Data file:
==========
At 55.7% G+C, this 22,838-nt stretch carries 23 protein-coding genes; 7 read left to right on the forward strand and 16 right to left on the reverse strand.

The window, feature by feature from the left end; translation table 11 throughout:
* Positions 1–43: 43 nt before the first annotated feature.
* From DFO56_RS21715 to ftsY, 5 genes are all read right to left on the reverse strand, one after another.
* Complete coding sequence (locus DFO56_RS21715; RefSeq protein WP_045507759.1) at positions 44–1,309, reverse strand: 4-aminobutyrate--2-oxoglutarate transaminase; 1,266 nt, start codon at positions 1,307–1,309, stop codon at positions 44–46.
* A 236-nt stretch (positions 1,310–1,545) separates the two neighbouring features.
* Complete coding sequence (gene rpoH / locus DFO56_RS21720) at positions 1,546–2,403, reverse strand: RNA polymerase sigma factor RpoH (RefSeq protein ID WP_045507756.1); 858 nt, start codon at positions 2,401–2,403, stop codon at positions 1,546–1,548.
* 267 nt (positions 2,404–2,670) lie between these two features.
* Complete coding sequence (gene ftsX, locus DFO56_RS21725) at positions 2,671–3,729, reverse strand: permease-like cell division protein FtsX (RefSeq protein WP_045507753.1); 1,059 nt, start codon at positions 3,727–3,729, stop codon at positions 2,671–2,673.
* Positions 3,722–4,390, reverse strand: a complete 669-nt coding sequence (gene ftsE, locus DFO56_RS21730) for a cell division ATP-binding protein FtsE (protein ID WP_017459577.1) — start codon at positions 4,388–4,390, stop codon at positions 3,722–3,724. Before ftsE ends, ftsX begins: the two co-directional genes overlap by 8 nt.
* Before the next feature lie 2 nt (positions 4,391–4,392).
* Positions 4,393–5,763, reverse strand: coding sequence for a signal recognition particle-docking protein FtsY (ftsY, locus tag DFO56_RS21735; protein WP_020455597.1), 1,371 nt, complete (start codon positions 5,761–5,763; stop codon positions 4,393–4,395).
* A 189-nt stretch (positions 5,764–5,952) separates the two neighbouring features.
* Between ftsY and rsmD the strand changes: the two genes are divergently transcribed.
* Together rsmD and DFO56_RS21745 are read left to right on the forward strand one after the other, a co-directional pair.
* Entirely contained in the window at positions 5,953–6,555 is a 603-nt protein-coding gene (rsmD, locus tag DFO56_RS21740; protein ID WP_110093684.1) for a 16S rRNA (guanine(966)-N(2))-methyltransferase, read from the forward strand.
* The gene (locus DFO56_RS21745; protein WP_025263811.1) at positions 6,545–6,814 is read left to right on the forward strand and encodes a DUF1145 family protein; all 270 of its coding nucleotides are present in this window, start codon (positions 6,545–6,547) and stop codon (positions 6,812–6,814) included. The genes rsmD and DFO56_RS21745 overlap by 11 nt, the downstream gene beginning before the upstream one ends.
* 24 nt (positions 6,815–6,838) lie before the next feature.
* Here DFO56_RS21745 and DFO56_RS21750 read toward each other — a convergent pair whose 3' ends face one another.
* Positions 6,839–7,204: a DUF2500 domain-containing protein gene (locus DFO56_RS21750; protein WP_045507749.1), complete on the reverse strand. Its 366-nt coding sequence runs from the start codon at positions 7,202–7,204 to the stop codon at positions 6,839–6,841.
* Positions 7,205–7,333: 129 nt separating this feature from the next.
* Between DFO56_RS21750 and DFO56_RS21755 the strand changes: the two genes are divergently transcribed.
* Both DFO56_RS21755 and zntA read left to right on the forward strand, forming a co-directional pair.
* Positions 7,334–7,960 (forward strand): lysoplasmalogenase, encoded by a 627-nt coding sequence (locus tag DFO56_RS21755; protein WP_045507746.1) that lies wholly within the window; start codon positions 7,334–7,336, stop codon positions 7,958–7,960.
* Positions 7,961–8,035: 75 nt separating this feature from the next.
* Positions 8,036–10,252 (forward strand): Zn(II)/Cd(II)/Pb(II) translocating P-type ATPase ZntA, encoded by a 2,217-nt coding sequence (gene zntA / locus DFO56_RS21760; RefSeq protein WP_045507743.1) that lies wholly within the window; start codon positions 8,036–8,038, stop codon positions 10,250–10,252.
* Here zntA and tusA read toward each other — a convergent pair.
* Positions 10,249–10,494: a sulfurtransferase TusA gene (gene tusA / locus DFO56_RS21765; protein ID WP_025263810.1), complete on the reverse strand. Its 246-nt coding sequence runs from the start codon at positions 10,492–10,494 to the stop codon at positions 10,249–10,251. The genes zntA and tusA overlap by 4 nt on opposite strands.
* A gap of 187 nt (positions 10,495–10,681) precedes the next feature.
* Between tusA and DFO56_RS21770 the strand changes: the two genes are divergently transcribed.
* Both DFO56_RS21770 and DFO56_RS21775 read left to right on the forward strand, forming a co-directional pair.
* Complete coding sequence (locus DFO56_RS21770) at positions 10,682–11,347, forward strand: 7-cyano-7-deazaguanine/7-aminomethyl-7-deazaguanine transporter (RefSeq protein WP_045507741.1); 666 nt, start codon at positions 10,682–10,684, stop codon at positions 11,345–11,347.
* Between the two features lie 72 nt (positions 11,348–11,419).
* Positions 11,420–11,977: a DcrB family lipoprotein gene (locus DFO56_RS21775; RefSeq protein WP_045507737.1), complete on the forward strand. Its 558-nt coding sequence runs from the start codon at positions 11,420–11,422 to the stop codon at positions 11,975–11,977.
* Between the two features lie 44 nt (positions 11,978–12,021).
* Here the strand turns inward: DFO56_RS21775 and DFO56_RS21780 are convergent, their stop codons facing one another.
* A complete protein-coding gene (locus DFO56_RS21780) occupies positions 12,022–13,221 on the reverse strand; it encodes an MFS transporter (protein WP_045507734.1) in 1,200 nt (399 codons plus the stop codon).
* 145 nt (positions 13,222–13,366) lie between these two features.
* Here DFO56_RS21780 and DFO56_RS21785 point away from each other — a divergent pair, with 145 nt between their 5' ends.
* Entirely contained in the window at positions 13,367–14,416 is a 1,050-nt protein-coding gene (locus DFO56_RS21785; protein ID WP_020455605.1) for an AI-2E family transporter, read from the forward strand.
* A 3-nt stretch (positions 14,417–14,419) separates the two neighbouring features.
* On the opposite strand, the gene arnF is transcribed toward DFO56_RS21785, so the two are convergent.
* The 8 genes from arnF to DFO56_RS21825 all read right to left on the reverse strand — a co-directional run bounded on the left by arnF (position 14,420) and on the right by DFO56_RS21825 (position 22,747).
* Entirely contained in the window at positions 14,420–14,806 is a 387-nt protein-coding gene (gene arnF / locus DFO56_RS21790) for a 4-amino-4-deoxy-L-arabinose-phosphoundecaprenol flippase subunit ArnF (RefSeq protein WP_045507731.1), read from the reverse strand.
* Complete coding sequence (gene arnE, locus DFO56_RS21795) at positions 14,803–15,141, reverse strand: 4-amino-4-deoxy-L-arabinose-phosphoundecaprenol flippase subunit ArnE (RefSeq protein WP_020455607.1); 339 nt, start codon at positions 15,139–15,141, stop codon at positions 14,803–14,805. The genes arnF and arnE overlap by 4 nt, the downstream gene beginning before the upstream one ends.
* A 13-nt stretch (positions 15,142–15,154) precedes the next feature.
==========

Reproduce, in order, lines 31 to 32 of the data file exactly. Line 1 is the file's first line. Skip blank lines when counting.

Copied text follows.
* Both DFO56_RS21770 and DFO56_RS21775 read left to right on the forward strand, forming a co-directional pair.
* Complete coding sequence (locus DFO56_RS21770) at positions 10,682–11,347, forward strand: 7-cyano-7-deazaguanine/7-aminomethyl-7-deazaguanine transporter (RefSeq protein WP_045507741.1); 666 nt, start codon at positions 10,682–10,684, stop codon at positions 11,345–11,347.